Video 2 by Doni Holloway
Story by Samantha Paisley
Photos by Madison Walls
The car veered and whacked Miracle, dislocating her spine. Abandoned following Hurricane Maria in September, the stray dog lay immobile in the Puerto Rican street with paws splayed. Neighbors had taken turns feeding her prior to the accident, but now the clock was ticking.
For any chance of survival, Miracle needed an MRI to assess nerve damage. With no working veterinary MRI machines in Puerto Rico, travel to the United States was her only hope.
Tens of thousands of dogs and cats were abandoned or left homeless by the devastation of Irma and Maria. With Puerto Rican shelters full, agencies like the Humane Society of the United States and the Sato Project are transporting some of them to the United States. But it hasn’t been easy.
For animals lucky enough to touch U.S. soil, their fortune instantly changes. Eager American families line the streets outside adoption agencies, akin to a Black Friday sale.
“These pets are sort of the Kardashians of pets,” said Ric Browde, the president and CEO of Wings of Rescue, an airline that flies rescued animals to new homes “Once they arrive, everybody wants one.”
SAFE Haven for Cats, a rescue shelter and clinic in Raleigh, welcomed 17 Puerto Rican cats – including a pair of two-week-old kittens – at the beginning of October. The other 15 cats were adults, and some showed signs of ownership, such as declawed paws.
Pam Miller, founder and president of SAFE Haven for Cats, said the cats seemed distressed after surviving the hurricanes and traveling on a plane with 70 dogs.
“Since we’ve had them, they’re very needy,” she said. “You can’t go past them without them wanting to reach out their paw to you, to purr. They rub their faces up against their enclosures.”
The Humane Society has also sent about 200 dogs from Puerto Rico to North Carolina in the past couple of months.
The SPCA of Wake County took in 39 of those dogs on Oct. 5. One by one, the crates of animals came off the plane onto the conveyor belt. Immediately, they were sent to shelters across N.C.
The Gards of Cary, N.C., were keen to adopt a dog from Puerto Rico. They welcomed Otis at the beginning of October after seeing a Facebook post from the SPCA of Wake County advertising puppies from Puerto Rico.
With no knowledge of Otis’s former life or even his breed — the SPCA listed him as a “hound mix” — the family took a leap of faith that its newest member would assimilate into his American home.
“I think the most interesting thing is we don’t know what kind of life he had,” Lance Gard said. “It was hard to judge his personality because he had just lived through a Category 5 hurricane, which would scare the crap out of just about anyone.”
Aliya Gard had reservations about adopting an older, relocated dog out of a concern that he may be too aggressive. But once she locked eyes with Otis, she melted.
“He had those brown little eyes, and he was just staring up. And he looked kind of sad,” she said. “He was just licking the boys and tail wagging. I fell in love with him.”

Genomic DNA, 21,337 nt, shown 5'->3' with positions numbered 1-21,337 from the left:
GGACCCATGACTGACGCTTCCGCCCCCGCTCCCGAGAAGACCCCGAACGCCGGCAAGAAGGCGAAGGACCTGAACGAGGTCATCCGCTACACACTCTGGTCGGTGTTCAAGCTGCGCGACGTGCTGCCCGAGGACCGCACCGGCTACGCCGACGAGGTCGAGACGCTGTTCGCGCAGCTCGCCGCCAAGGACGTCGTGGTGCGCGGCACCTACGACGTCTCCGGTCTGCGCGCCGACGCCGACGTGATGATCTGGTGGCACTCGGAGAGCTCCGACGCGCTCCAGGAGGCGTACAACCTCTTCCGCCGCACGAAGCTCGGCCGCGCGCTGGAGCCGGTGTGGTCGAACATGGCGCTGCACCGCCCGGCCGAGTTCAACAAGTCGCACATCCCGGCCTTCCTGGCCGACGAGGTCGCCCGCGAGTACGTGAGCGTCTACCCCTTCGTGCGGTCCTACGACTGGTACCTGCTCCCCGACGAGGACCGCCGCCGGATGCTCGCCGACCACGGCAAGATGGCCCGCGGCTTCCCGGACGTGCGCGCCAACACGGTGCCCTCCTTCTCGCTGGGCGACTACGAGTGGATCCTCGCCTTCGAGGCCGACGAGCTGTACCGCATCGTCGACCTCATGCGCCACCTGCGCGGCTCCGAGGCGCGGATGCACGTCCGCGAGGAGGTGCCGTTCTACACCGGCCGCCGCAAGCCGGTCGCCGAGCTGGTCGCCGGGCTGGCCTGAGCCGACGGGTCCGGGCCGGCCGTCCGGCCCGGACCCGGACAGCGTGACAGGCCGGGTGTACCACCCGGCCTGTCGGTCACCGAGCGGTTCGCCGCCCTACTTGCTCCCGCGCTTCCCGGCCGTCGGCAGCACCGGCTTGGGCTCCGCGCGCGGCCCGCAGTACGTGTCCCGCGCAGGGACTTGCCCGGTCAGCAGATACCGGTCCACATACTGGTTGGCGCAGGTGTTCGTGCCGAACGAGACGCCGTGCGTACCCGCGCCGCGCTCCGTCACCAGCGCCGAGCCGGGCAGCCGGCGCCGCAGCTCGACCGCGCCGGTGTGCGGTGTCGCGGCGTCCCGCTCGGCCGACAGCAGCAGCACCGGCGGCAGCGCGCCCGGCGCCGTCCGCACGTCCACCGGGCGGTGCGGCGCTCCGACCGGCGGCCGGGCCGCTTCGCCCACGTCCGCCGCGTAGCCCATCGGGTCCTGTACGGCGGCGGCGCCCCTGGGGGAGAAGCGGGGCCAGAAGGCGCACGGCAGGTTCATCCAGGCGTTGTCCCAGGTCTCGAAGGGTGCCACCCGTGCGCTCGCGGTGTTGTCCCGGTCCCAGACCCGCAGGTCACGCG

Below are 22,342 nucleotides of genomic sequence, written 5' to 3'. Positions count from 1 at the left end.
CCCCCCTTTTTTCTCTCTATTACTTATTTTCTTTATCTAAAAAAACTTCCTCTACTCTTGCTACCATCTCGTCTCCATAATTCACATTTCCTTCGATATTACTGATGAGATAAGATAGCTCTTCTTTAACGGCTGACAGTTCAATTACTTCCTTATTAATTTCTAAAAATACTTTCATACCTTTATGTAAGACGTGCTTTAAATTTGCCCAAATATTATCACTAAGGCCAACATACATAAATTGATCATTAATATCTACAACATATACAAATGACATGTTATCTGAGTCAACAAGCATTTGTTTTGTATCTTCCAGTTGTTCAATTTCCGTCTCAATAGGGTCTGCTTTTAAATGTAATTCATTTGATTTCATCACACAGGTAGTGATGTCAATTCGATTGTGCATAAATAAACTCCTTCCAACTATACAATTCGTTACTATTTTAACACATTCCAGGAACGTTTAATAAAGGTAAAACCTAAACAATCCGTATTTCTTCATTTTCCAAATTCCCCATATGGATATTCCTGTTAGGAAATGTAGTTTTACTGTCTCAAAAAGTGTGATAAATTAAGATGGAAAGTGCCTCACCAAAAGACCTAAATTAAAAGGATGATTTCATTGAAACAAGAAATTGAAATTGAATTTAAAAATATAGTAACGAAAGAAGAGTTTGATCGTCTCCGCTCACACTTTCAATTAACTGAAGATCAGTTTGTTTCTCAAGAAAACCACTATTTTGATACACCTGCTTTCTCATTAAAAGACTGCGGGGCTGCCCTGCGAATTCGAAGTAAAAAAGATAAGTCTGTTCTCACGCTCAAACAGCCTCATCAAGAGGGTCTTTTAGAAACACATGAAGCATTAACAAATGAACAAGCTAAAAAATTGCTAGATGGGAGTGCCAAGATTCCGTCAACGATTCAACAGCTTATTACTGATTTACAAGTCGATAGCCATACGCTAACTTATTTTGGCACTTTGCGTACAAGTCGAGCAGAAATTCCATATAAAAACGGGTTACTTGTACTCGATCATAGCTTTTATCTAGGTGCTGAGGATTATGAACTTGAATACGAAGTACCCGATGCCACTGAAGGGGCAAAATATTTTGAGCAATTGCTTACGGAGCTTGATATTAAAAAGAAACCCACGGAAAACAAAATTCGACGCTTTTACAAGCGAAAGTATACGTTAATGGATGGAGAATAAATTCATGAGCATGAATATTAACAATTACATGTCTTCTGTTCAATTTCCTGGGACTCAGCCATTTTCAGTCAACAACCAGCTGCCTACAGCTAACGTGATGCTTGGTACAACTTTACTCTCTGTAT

But any sudden movement or loud noise makes Otis jump or cower behind Aliya Gard’s legs.
“He’s kind of like a scared cat sometimes, and he submits to our 17-pound dachshund mix,” Aliya Gard said. “I don’t know if it was from the transportation or from what happened in his previous life. I think he was probably physically hurt because of how skittish he is.”
But day-by-day, Otis relaxes a little more. He adds a playful and quirky dynamic as he bolts through the house with Huck, the family’s other dog.
The Gards also like to think they have played some small part to ease the hardships of Puerto Ricans following the hurricanes.
“Since we took him, that opens the (Puerto Rican) shelters up for dogs that may have gotten out,” Lance Gard said. “The ripple effect of it is nice. When you’ve lost everything, if you can go get your dog, that’s something.”
The scope of the operations that landed Otis in the arms of the Gard family is no small feat. Spay and neuter laws don’t exist in Puerto Rico, and stray animals outnumbered residents before hurricanes Irma and Maria hit. An estimated 500,000 stray dogs roamed the island when Hurricane Maria struck, according to the Sato Project.
Rescuing animals after the storm is difficult on an island where 85 percent of the electricity was nonfunctional in October, and the infrastructure remains shattered.
The first step was identifying which animals were in greatest need for evacuation. Rescue agencies focused their efforts on shelter animals first to avoid inadvertently separating families from their pets.
“The goal is to always reunite pets with their families,” Browde said. “You don’t want to go ‘Oh you know your valued pet, we just sent him to Seattle. You lost your house. You lost everything. And then you discover you lost your pet.’ We don’t want to export misery; we want to export happiness.”
The Humane Society is instrumental in finding and coordinating with its 350 American partner shelters to take in displaced animals. Since Hurricane Maria, it has evacuated approximately 1,600 animals.
The costs of these operations are astronomical. Rescue flights have cost $1.7 million so far, said Kim Alboum, the outreach and policy engagement director of the Humane Society. Its partner shelters also get grants for taking in rescues. Though the invoices aren’t complete, Alboum estimated these incentives total another $150,000-200,000.